It's mid-January and some of you happy tax-paying citizens have already started receiving your W-4s and 1099s in the mail. But before you start filling out your 2010 Federal Tax Return, make sure you're hip to all the tax tricks in 2011. You could end up saving some money!
Below are some helpful videos for individual tax payers and business owners, straight from the Internal Revenue Service. Learn whether or not you need to file a Federal Tax Return, how to choose a tax preparer, how to file for free, and some great tax tips on savings bonds and energy credits.
For all of the necessary tax forms and publications, visit the IRS Forms & Publications webpage, where you can download and print PDF versions of all the forms, including Form 1040, 1099 Forms, Form 1098 and more! If you need to file it, they have it. Plus, it's easy to search for what you need!
Step 1 Do You Have to File a 2010 Tax Return?
Do you have to file taxes? It's the question everybody wants to know. In this video, the IRS tells you about the requirements for filing a tax return, including income limits and age, and why you may want to file even if you don't have to file.
Step 2 Getting Free Tax Help & Advice from the IRS
If you need answers to common questions, want help preparing your tax return, or want to sit down and talk to someone, the IRS can help you out.
Step 3 Choosing a Tax Preparer in 2011
Are you not as tax-wise as you'd like to be? Want to maximize your refund? Then hiring a professional tax preparer is probably a good idea, but how do you pick a reputable one? The IRS serves up some quick tips for helping you choose.
Step 4 File Your Taxes with Free-File from the IRS
Want to save money and frustration this year when filing your taxes? Using the IRS Free File system provides a less taxing way to prepare and e-file your federal taxes. They provide you with free and sophisticated tax software, which does most of the hard work for you. And the best part— it's FREE! Go the Free File website after January 14th, 2011 to start filing.
Step 5 Part-Time & Summer Jobs ARE Taxable
Are you a student in college? Then, listen up, because all that money you made at your part-time job or summer job is indeed taxable. If you filled out a withholding allowance certificate (W-4), then you need to report it. Use the IRS Withholding Calculator to help you figure out if you need to give your employer a new Form W-4.
Step 6 Do You Have to Report Mortgage Debt Forgiveness as Income?
If you're a homeowner and your mortgage debt has been partly or entirely forgiven, you may be able to exclude the forgiven debt on your 2010 taxes. Normally, any forgiven debt given by your lender must be reported as income on your tax return, but because of special tax relief program, in general, you won't have to report mortgage debt as income that was forgiven or reduced. You'll need to fill out Form 982 to qualify. Watch to learn more!
Step 7 Energy Credits from the 2009 Recovery Act
Energy credits from the 2009 Recovery Act are still available for taxpayers in 2010. Those who make qualified energy improvements to their main homes this year may get a tax benefit when filing in 2011. Find out more information at the IRS Recovery page.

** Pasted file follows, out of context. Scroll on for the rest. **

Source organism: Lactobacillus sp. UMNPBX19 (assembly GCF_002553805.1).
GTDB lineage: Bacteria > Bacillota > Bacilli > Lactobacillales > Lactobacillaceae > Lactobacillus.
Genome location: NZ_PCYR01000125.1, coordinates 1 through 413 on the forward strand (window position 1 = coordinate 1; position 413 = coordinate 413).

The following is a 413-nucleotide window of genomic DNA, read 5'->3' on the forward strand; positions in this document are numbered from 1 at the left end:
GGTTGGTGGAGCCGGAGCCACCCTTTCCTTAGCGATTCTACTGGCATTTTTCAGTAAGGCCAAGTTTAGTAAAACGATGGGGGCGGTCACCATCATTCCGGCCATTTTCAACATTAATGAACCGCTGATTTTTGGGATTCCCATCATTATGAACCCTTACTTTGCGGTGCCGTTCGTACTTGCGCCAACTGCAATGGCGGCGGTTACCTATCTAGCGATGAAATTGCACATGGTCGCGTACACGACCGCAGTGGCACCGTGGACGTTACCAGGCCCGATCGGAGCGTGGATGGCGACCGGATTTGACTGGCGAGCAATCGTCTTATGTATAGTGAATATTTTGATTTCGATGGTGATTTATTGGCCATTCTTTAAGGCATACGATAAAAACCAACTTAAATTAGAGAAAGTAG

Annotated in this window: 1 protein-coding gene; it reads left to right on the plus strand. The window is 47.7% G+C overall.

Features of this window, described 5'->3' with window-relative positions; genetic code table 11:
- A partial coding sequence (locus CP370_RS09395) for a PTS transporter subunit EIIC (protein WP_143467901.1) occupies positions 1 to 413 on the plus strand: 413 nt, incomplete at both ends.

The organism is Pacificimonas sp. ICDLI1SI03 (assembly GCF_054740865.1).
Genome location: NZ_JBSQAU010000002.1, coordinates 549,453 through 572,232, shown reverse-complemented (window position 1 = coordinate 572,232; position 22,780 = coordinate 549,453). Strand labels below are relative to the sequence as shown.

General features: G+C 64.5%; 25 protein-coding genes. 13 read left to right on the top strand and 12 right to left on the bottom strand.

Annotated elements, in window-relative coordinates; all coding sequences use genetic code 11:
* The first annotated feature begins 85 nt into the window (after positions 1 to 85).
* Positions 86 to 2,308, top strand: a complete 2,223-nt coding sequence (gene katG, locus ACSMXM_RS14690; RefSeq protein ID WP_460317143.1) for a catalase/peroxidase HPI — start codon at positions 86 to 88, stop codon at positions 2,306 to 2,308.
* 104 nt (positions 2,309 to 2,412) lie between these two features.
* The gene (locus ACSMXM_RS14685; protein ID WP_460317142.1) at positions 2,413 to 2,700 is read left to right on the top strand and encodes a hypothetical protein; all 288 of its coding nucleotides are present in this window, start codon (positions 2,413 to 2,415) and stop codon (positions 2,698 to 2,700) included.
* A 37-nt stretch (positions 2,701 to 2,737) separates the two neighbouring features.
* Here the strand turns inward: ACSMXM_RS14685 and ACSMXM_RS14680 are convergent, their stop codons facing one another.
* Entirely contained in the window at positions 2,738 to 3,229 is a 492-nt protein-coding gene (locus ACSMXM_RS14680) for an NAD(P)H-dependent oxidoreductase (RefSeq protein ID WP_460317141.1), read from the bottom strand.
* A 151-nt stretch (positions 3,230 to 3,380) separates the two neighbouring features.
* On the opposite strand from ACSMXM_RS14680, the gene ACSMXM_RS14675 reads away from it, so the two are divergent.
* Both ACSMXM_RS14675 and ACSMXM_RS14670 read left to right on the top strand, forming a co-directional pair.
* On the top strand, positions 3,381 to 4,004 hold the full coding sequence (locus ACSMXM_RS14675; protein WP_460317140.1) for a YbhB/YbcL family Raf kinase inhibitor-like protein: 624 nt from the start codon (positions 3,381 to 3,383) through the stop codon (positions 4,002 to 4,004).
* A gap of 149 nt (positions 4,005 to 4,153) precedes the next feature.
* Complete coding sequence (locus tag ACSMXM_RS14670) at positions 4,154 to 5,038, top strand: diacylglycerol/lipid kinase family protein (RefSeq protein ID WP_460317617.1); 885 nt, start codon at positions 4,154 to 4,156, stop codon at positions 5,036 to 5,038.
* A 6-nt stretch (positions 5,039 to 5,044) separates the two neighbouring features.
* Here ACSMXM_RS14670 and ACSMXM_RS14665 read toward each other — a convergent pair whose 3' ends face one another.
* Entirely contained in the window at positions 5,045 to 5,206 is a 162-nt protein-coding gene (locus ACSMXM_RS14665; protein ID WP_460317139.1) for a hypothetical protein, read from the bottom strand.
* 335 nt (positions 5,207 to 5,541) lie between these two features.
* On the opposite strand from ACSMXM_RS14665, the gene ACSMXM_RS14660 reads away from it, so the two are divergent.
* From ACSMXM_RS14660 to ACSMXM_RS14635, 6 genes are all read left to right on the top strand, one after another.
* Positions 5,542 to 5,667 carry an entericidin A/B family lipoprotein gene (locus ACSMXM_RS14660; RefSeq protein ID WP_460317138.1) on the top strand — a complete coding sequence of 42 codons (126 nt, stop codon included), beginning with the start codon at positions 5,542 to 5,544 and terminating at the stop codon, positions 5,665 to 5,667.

Step 8 Investing in U.S. Savings Bond with Your Tax Refund
Did you know that you can choose to purchase up to $5,000 in U.S. Series I savings bonds with you federal tax return? Well, you can! Instead of taking the dough, you can take the investment, and not just for you, but for others as well.
Step 9 Paying Your Taxes with an Online Payment Agreement
Paying your taxes in full and on time makes sure you avoid any unnecessary interest, but if you can't pay the full amount, there's something that can help— a Payment Agreement between you and the IRS. AND, if you owe $25,000 or less in individual income taxes and can pay the full amount within 60 months, you can set up an Online Payment Agreement, right from the comfort of your computer.
Step 10 Do You Have an Undelivered Tax Refund from 2009?
Missing a tax refund from a previous year? It may have been undelivered. Watch this to find out the reasons an IRS refund check goes undelivered, how to correct the problem and how to find out if you're on the list.
To see if you have a missing refund, visit Where's My Refund. And this year, set up direct deposit to make sure yours doesn't get lost in the mail, due to a change of address.
Step 11 Getting a Employer Identification Number (EID)
If you own a small business, find out how to apply for an employer identification number on IRS.gov.
Step 12 The Small Employer Health Care Tax Credit Update
Are you a small employer? Either a for-profit business or tax-exempt group who provides health insurance coverage to their employees? Well, you may qualify for a special tax credit. Listen up.
Step 13 Watch IRS Live
If you're a small business owner, you may benefit from watching IRS Live, which is a free tax webinar streamed live each month.
Step 14 Getting a PTIN: Preparer Tax Identification Number
If you're a tax preparer who gets paid, starting January 1st, 2011, you will need a PTIN (Preparer Tax Identification Number) for all federal tax returns you file. Watch this video to learn how to acquire one, or go to IRS Tax Pros for more information.